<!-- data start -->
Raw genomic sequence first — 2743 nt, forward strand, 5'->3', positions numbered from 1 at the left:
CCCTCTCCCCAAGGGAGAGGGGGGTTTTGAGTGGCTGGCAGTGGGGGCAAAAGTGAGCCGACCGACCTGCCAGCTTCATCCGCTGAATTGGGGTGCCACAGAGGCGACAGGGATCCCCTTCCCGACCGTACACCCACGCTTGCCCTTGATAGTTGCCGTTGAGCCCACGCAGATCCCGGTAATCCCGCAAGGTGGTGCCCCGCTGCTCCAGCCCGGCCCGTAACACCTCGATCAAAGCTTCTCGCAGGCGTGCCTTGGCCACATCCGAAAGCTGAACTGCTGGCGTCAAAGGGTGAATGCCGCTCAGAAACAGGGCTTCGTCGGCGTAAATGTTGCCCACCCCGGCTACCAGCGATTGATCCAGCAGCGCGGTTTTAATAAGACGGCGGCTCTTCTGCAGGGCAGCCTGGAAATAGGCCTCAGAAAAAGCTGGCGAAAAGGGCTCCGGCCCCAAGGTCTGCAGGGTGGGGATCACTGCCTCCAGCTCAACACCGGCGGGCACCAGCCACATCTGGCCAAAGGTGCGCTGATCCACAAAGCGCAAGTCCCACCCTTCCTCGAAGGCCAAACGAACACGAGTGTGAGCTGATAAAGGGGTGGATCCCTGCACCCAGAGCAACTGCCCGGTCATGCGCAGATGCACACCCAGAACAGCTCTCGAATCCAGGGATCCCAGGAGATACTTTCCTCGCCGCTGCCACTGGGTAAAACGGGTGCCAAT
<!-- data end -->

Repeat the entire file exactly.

Raw genomic sequence first — 2743 nt, forward strand, 5'->3', positions numbered from 1 at the left:
CCCTCTCCCCAAGGGAGAGGGGGGTTTTGAGTGGCTGGCAGTGGGGGCAAAAGTGAGCCGACCGACCTGCCAGCTTCATCCGCTGAATTGGGGTGCCACAGAGGCGACAGGGATCCCCTTCCCGACCGTACACCCACGCTTGCCCTTGATAGTTGCCGTTGAGCCCACGCAGATCCCGGTAATCCCGCAAGGTGGTGCCCCGCTGCTCCAGCCCGGCCCGTAACACCTCGATCAAAGCTTCTCGCAGGCGTGCCTTGGCCACATCCGAAAGCTGAACTGCTGGCGTCAAAGGGTGAATGCCGCTCAGAAACAGGGCTTCGTCGGCGTAAATGTTGCCCACCCCGGCTACCAGCGATTGATCCAGCAGCGCGGTTTTAATAAGACGGCGGCTCTTCTGCAGGGCAGCCTGGAAATAGGCCTCAGAAAAAGCTGGCGAAAAGGGCTCCGGCCCCAAGGTCTGCAGGGTGGGGATCACTGCCTCCAGCTCAACACCGGCGGGCACCAGCCACATCTGGCCAAAGGTGCGCTGATCCACAAAGCGCAAGTCCCACCCTTCCTCGAAGGCCAAACGAACACGAGTGTGAGCTGATAAAGGGGTGGATCCCTGCACCCAGAGCAACTGCCCGGTCATGCGCAGATGCACACCCAGAACAGCTCTCGAATCCAGGGATCCCAGGAGATACTTTCCTCGCCGCTGCCACTGGGTAAAACGGGTGCCAAT